Zack Snyder’s “Sucker Punch”

Plus: The identity crisis of the Constitution Center’s spy exhibit

I am no longer a Zack Snyder apologist. Before Sucker Punch, I would vehemently disagree with those who said Snyder was all style and no substance. I would—and still do—state that no film director could have been truer to the Watchmen graphic novel (nerdly ignoring, of course, the Black Freighter/Giant Squid cuts). And 300, though heavy-handed with hammy dialogue and overly sculpted man-meat, helped revolutionize—like 2005’s Sin City—how graphic novels translate to film.

But there is no defending Sucker Punch. It is everything his critics criticize: being nothing more than a mash-up of music videos, video games, and some blatant “borrowing” of other movies.

Babydoll (Emily Browning)—sadly that’s her name—is a young girl who is locked up in a mental hospital by her stepfather. Scheduled to be lobotomized in five days, she plans to escape with the help of other institutionalized girls, Sweet Pea (Abbie Cornish), Rocket (Jena Malone)—how I wish I were making these names up!—Blondie (Vanessa Hudgens), and Amber (Jamie Chung).

Snyder uses an Inception-like device where the characters escape reality through their imaginations. While one minute Babydoll’s in a hospital kitchen, the next she is a sexy stripper or a gun-wielding stripper fighting undead Nazis (because who doesn’t wear fishnets in battle?). What could have been an interesting device is instead a mess. Without clear delineations, you never really know what’s actually happening, who anyone really is, and why they’re fighting so long.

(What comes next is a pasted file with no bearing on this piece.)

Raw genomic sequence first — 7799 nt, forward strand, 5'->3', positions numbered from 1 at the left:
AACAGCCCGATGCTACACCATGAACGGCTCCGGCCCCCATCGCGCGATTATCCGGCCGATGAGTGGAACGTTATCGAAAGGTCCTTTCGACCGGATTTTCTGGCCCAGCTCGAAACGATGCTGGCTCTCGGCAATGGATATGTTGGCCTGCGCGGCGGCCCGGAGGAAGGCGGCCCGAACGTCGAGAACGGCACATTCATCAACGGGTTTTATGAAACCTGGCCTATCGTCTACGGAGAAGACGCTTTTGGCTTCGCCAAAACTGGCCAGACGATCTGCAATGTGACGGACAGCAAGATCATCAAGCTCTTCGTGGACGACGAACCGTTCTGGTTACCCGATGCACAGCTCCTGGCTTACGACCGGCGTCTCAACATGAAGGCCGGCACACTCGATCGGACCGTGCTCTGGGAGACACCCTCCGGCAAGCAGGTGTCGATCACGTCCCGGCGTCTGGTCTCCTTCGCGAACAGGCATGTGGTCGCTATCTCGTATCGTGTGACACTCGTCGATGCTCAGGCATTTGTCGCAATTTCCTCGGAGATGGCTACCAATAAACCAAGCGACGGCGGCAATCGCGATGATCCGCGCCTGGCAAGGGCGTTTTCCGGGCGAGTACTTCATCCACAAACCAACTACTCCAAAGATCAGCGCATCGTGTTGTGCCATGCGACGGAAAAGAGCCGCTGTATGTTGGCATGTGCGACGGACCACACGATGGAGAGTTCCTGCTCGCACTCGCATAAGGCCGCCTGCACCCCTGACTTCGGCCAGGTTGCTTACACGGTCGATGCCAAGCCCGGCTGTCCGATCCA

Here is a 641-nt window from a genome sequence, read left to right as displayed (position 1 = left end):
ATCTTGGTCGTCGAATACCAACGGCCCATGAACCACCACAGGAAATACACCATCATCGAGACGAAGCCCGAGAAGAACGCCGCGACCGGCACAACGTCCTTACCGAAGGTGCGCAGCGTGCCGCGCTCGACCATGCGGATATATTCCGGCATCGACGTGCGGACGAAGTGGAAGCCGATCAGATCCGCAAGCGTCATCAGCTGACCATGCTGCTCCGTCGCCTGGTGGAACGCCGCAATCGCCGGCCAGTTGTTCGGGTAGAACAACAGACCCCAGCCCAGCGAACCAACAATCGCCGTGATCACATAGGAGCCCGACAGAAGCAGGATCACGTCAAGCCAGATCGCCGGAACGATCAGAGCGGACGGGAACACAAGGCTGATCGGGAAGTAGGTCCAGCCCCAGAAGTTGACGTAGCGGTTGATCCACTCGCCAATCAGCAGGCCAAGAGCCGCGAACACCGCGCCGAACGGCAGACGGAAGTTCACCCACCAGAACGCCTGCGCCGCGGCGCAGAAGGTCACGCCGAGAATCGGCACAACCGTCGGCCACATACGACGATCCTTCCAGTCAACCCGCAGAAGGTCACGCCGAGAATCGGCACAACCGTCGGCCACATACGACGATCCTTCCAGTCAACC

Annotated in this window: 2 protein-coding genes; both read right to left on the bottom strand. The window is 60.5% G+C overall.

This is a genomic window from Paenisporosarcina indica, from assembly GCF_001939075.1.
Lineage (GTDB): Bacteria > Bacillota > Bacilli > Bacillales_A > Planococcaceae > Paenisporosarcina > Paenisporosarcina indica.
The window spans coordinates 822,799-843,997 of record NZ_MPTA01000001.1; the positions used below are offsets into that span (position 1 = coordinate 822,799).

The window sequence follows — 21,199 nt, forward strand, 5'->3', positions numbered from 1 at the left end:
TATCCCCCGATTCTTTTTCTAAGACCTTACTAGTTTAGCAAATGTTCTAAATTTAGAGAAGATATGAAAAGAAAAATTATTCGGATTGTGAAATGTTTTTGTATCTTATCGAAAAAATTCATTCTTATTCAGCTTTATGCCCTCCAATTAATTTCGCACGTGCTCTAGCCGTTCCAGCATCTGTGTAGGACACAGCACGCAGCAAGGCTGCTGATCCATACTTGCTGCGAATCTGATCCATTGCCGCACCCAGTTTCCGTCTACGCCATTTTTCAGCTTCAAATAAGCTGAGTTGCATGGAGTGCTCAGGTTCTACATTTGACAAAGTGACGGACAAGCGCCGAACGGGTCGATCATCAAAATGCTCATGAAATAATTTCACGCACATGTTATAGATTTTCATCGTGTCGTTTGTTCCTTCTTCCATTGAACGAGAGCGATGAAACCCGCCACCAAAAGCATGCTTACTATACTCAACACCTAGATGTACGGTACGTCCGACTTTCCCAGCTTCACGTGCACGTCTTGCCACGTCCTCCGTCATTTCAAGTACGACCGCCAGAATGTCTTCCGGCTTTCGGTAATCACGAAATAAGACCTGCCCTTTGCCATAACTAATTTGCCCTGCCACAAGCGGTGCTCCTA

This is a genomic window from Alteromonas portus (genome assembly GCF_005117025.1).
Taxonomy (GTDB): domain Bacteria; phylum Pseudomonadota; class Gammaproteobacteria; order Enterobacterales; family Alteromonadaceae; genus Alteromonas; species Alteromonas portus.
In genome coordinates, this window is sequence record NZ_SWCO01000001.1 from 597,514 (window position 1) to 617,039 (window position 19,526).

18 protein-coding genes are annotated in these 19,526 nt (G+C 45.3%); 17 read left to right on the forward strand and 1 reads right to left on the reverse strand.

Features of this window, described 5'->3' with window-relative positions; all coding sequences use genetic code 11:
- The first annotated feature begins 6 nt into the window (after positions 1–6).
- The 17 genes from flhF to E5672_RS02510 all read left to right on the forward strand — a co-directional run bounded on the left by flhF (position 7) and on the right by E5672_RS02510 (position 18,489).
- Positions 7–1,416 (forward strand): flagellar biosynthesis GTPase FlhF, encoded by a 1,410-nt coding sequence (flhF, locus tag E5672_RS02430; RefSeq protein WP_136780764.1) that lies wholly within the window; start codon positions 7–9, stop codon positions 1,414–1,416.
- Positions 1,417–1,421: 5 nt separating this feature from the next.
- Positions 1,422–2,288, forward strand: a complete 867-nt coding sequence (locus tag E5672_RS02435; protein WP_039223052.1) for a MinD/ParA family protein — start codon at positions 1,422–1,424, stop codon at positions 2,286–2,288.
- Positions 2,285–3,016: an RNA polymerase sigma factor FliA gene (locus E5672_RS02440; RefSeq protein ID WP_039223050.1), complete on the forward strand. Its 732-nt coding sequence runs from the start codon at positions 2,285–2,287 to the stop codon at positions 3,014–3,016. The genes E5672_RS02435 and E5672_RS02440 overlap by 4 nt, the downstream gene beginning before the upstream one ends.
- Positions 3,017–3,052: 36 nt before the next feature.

And another thing: Why do the orcs look like they’re out of Lord of the Rings and the robots look like those from I, Robot? Why does the movie open with a red curtain like Moulin Rouge? If the movie had been set in the present day, you could make the argument that these films influenced the characters’ imaginations. But as it’s set in the ‘60s, are these simply “similarities”? Without a doubt, Sucker Punch is a pretty movie where lots of things go boom. But don’t expect it to be enjoyable or have a lot of plot or to make sense. In the end I have to agree with my friend who said, “Zack Snyder’s movies make great previews.”

Commence worrying about his upcoming version of Superman. (In theaters.) My Grade: C-

With a title like Spies, Traitor and Saboteurs and music from Austin Powers playing in the lobby, I expected to see a display of spy paraphernalia. Instead, this exhibit, created by the International Spy Museum and now at the Constitution Center, examines the balance between securing the nation and ensuring civil liberties. The title and up-beat lobby music are misnomers; they belie the actual, sobering exhibition.

Spread throughout several rooms, the exhibit explores terror within the United States, from 1776 to present day—from the burning of the White House to the bombing of Oklahoma City. It is a tremendously serious, reverential, and quiet exhibit where levity (like school children’s laughter) seems inappropriate. Artifacts on display include a burnt piece of the White House, robes worn by Klansmen, and a fragment of a plane that hit the World Trade Center on 9/11.

With the graphic nature of several photos and the difficult subject matter, this exhibit is not for everyone (especially younger children). However, it is an interesting and important reminder of the constant threat we face. Just ignore the lobby music.

Last Chance: For those of you who have not yet seen the Art of the American Soldier collection at the Constitution Center, March 31st will be the exhibit’s last day. Make sure you schedule enough time to savor the experience of seeing “Front Street, Hamilton, Bermuda,” “Marines Call it That 2,000 Yards Stare,” and “Martyrdom Denied” up close.